Working with granite can be very dangerous. Certain precautions must be followed to make sure everyone involved is safe and unharmed. If these precautions are implemented and followed, it could result in employees being crushed and seriously injured by slabs during the unloading and loading process. If you are someone who works in a granite yard or who owns one, it is vital to inform your employees and co-workers of the risks and to make sure everyone involved is educated in the proper loading and unloading tactics.

The Dangers of Working with Granite

In the past years, there have been several fatalities resulting in people being crushed by granite. Each slab weighs anywhere from 700-1,200 pounds depending on the size and components of the specific stone. During the process of loading and unloading, there is a certain way in which it should be done to avoid these unfortunate circumstances.

Loading and Unloading

Two different ways are commonly used for unloading and loading. There are specialty cranes and trucks that are made specifically for moving granite slabs. Without the proper equipment, moving the slabs can be very difficult and dangerous. These cranes used for loading have stabilizers to keep the slab from swaying and falling. They also are built to withhold the weight of these stone slabs. When a slab is suspended by crane, you always want more than one person managing it. Two people if not more is ideal, this way everyone can assist in making sure the proper steps are followed.

Storing Your Granite On-Grounds

Every granite distributor is different and has its own ways of storing their slabs. The two most commonly seen are A-Frame racks and Slab racks. An A-Frame rack allows the slabs to rest in a slanted position in the form of the letter A. This, in our opinion, is the most efficient because it allows the customers to be able to fully see the stone in its entirety without having to move the slab at all. The slab also has a decreased chance of falling since it is sitting in a slanted back position.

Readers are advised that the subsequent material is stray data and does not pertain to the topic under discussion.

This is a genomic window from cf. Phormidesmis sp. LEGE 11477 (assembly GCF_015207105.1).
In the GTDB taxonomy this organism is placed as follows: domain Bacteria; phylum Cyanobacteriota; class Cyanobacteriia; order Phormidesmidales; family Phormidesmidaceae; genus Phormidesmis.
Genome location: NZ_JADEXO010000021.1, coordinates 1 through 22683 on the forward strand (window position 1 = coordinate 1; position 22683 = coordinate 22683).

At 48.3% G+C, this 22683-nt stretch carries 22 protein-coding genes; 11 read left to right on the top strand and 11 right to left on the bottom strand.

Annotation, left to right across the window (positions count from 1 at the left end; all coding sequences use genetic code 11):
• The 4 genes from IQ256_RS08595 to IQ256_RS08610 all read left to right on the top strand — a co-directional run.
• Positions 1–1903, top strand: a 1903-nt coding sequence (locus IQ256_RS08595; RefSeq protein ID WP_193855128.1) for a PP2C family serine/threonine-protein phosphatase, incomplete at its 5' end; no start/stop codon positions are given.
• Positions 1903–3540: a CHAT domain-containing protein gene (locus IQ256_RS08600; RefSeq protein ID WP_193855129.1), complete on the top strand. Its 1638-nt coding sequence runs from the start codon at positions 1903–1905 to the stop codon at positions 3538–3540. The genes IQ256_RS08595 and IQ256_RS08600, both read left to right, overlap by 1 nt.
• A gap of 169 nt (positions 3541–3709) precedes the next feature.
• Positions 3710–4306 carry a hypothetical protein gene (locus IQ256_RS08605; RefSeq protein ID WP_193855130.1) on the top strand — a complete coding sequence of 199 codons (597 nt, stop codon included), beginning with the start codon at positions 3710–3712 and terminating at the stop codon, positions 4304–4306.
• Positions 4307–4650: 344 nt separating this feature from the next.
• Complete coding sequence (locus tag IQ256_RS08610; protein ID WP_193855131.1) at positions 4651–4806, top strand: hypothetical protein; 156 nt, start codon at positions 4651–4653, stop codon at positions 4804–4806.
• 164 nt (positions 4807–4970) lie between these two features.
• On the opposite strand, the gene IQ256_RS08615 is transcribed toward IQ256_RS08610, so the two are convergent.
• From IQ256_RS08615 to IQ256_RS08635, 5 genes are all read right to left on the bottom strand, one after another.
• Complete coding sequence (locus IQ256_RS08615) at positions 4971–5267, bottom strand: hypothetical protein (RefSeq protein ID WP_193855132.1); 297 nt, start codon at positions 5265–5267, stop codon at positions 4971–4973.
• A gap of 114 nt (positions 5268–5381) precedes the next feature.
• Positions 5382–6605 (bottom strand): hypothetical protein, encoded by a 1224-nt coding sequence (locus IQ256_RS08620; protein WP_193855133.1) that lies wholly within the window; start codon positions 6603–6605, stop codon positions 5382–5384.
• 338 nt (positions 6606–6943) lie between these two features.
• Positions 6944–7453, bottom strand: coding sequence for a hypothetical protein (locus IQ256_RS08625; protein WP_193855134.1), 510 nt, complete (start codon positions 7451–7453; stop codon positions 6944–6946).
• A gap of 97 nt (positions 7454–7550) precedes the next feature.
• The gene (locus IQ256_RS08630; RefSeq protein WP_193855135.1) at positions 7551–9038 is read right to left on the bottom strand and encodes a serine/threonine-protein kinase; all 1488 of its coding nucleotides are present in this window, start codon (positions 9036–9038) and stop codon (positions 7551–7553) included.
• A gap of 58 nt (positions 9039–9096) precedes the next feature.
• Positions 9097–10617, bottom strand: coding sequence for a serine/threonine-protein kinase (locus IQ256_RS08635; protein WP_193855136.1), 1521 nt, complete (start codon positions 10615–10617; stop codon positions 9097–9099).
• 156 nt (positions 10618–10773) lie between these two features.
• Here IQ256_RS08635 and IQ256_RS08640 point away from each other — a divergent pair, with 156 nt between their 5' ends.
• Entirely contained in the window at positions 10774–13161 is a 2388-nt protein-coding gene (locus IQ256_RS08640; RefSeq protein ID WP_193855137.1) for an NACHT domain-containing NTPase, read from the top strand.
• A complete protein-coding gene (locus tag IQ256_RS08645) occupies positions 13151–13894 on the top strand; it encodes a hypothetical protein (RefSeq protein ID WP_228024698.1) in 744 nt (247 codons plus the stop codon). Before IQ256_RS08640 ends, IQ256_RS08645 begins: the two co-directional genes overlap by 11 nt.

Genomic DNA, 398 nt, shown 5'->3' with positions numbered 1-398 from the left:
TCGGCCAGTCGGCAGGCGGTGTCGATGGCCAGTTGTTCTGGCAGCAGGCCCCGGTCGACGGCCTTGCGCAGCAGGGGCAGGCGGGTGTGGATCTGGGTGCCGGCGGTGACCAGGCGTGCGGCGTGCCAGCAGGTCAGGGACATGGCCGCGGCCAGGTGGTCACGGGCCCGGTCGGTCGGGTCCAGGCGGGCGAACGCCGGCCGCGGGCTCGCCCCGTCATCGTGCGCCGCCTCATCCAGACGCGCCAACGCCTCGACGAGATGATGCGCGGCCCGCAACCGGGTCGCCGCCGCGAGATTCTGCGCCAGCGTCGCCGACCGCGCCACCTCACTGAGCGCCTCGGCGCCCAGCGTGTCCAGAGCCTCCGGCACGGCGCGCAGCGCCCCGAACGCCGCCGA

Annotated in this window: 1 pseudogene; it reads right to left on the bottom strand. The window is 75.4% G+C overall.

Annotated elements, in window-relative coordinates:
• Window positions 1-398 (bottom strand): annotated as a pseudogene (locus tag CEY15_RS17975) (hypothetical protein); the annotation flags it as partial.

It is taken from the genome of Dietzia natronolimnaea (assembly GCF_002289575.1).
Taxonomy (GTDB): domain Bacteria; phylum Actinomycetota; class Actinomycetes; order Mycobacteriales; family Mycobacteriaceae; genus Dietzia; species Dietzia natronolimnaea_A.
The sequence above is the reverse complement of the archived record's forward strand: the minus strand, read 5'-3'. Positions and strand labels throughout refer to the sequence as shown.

Slab Racks are also a popular solution and are typically used for half slabs, rather than full slabs. The way a slab rack works is with two horizontal bases with poles inserted into the base to act as dividers. The slabs sit in between the dividers. Slab racks, although popular, have their faults. For example, it is very hard to see the stones face while being in these racks. There is also a chance of the stones falling into each other if one of the dividers becomes loose, which can result in damage to the stones themselves as well as customers and employees who are nearby.

Each of these options is efficient and does the job, although they need to be installed and secured properly. A-Frames should be bolted the floor of your warehouse to prevent them from falling and slab racks should be properly welded, with the dividers secured.

Transporting Granite

Transporting granite is probably one of the most nerve-wracking steps in working with granite slabs. Granite is normally transported in shipping containers that use wood supports. These supports are to hold the slabs steady and prevent them from sliding, shifting, or breaking during transport. If you think about it- a piece of wood supporting a 700-1200-pound slab and the wood will possibly break at some point. This makes this a win or lose option. For delivery of granite to customers once it’s at the slab yard, this procedure is up to the granite supplier. It is recommended that you use the proper sized delivery truck and implement A-frames in the transportation of granite. You want granite to stay upright or at a slant when on the move. Granite is durable and strong if laid flat and with enough pressure applied to it, but it can crack or shatter, which we want to avoid. Once you’re at your delivery site, the same precautions should be followed when unloading a new container of slabs. Make sure you have a suitable number of people, as well as the right equipment necessary.

If you would like to skip all these complications, give us a call! We can both provide granite slabs and recommend a contractor who will take care of the installation process for you!